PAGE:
Have you ever heard the phrase, “Relapse is a part of recovery”? Whether you have heard it or not, there is some truth to it; so many people relapse during their recovery from an addiction (be it drug, alcohol, food, sex, or gambling) that it can hardly be considered an anomaly. It’s just a normal part of the process of recovery. Having said that, some questions come to mind: “But isn’t relapse a bad thing?” and “Why would we want to normalize it?” and “If most people relapse, should I just be lax in using my coping skills and just chalk it up as inevitable?”

These are great questions. First off, no, relapse is not necessarily a bad thing. Yes, there are situations when one toke, one drink, one pop of a pill can lead to a “binge”. But one binge doesn’t undo the learning that’s already taken place. Let’s think of the brain as a computer and say that the new coping skills we’re practicing during recovery are like slowly learning a new software program (like “Photoshop”) in our computer. Every day that we do not turn on or use the old software (drinking, binge-eating, using, gambling, etc.), is another day that it gets weaker, almost the way computer software goes out of date. So, when we relapse, yes, we temporarily open the old software and reengage with it…however, we can always close it down again. We still have the other software–the new coping skills–to return to; it hasn’t gone away.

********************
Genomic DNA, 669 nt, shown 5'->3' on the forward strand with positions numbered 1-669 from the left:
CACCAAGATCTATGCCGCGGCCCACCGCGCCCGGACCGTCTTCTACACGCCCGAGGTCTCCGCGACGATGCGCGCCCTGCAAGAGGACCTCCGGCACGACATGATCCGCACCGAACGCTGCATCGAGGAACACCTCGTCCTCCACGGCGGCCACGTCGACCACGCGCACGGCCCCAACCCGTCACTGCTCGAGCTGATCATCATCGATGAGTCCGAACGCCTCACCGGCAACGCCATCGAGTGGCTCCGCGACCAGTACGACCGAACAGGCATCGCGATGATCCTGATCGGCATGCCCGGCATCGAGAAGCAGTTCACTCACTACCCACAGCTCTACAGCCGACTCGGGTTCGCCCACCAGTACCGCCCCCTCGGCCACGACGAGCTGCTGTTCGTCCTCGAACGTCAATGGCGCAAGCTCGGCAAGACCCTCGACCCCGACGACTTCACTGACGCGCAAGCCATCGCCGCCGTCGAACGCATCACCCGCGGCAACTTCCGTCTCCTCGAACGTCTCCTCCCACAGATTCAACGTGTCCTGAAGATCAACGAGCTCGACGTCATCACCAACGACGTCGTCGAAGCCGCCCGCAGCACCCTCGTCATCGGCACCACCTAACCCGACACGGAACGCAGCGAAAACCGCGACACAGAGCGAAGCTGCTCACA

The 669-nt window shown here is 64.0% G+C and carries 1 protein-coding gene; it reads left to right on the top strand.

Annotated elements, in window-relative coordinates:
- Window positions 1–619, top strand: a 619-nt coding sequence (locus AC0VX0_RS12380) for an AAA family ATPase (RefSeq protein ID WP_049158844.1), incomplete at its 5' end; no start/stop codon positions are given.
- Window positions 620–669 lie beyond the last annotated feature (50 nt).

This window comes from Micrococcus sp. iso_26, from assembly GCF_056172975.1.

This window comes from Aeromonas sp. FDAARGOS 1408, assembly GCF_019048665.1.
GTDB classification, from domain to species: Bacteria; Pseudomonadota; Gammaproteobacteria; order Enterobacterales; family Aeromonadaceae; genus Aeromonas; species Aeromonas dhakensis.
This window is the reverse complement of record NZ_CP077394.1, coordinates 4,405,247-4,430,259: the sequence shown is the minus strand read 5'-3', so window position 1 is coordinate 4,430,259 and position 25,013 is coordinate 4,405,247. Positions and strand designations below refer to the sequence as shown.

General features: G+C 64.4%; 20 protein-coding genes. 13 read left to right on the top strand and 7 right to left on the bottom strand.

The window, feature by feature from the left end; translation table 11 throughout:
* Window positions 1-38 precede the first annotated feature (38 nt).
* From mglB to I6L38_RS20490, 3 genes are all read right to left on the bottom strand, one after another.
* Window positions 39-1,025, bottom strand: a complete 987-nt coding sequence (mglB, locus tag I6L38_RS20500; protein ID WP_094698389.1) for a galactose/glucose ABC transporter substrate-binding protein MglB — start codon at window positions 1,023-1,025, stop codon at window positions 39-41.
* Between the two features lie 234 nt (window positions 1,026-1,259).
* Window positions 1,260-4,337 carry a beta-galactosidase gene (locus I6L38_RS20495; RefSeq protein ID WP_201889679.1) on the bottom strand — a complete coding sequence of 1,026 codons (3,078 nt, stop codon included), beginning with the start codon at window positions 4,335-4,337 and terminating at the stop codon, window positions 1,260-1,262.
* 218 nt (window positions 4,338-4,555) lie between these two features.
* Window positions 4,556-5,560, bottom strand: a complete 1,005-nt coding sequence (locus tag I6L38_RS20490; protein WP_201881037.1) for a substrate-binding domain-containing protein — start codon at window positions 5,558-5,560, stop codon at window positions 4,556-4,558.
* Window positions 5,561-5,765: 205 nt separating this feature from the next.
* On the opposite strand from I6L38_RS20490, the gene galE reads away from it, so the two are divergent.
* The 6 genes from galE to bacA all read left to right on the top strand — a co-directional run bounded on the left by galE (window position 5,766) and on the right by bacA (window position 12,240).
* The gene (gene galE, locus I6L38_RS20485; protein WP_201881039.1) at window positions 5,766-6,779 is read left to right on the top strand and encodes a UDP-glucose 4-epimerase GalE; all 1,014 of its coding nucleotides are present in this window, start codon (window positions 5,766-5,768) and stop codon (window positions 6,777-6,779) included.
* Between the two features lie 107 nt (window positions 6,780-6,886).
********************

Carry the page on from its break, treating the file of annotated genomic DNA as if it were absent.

So, “why would we want to normalize relapse”? Well, most of us who are in recovery recognize that sadness, self-loathing, hopelessness, and other uncomfortable feelings can trigger cravings to binge, use, or drink. When relapse occurs then, it makes sense to recognize that we’re not alone and to focus on the fact that there’s still hope for recovery.

Lastly, “No.” Just because relapse is a normal part of recovery doesn’t mean it’s okay to be lax in using our tools and coping skills. Again, this is new software in our computer that you could say needs to be used regularly in order to learn it and get the most out of it. After all, you’re not gonna be able to make beautiful images in Photoshop if you never open up the program, right?

So, if you are relapsing or have experienced a relapse (or even a small setback), please know that you’re not alone. You can choose to share your struggles with someone who can help you recognize your strengths and start using your coping skills and finding new ones, too. The recovery journey does contain obstacles and sometimes we will fall down a hole and be stuck for a while. Just remember there’s life beyond relapse.

Peace, joy, and health.



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